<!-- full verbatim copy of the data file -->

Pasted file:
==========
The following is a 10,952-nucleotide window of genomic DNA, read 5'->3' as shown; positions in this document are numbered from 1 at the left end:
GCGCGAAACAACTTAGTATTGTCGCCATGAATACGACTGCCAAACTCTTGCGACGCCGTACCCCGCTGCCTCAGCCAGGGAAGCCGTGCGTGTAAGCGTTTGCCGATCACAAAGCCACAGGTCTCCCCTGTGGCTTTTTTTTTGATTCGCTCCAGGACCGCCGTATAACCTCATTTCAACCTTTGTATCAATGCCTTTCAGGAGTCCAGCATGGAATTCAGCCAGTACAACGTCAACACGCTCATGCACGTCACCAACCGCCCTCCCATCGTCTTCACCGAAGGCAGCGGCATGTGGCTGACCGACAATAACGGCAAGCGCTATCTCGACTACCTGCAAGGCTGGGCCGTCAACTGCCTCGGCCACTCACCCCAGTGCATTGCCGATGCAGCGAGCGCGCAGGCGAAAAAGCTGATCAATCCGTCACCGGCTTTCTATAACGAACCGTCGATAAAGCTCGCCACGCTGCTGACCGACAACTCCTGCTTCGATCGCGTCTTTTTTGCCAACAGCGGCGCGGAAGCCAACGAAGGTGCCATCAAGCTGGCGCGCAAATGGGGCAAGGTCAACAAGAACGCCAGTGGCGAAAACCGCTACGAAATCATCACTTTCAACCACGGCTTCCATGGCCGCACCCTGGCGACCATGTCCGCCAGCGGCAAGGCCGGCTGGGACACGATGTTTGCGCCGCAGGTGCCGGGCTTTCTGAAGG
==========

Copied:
The following is a 10,952-nucleotide window of genomic DNA, read 5'->3' as shown; positions in this document are numbered from 1 at the left end:
GCGCGAAACAACTTAGTATTGTCGCCATGAATACGACTGCCAAACTCTTGCGACGCCGTACCCCGCTGCCTCAGCCAGGGAAGCCGTGCGTGTAAGCGTTTGCCGATCACAAAGCCACAGGTCTCCCCTGTGGCTTTTTTTTTGATTCGCTCCAGGACCGCCGTATAACCTCATTTCAACCTTTGTATCAATGCCTTTCAGGAGTCCAGCATGGAATTCAGCCAGTACAACGTCAACACGCTCATGCACGTCACCAACCGCCCTCCCATCGTCTTCACCGAAGGCAGCGGCATGTGGCTGACCGACAATAACGGCAAGCGCTATCTCGACTACCTGCAAGGCTGGGCCGTCAACTGCCTCGGCCACTCACCCCAGTGCATTGCCGATGCAGCGAGCGCGCAGGCGAAAAAGCTGATCAATCCGTCACCGGCTTTCTATAACGAACCGTCGATAAAGCTCGCCACGCTGCTGACCGACAACTCCTGCTTCGATCGCGTCTTTTTTGCCAACAGCGGCGCGGAAGCCAACGAAGGTGCCATCAAGCTGGCGCGCAAATGGGGCAAGGTCAACAAGAACGCCAGTGGCGAAAACCGCTACGAAATCATCACTTTCAACCACGGCTTCCATGGCCGCACCCTGGCGACCATGTCCGCCAGCGGCAAGGCCGGCTGGGACACGATGTTTGCGCCGCAGGTGCCGGGCTTTCTGAAGG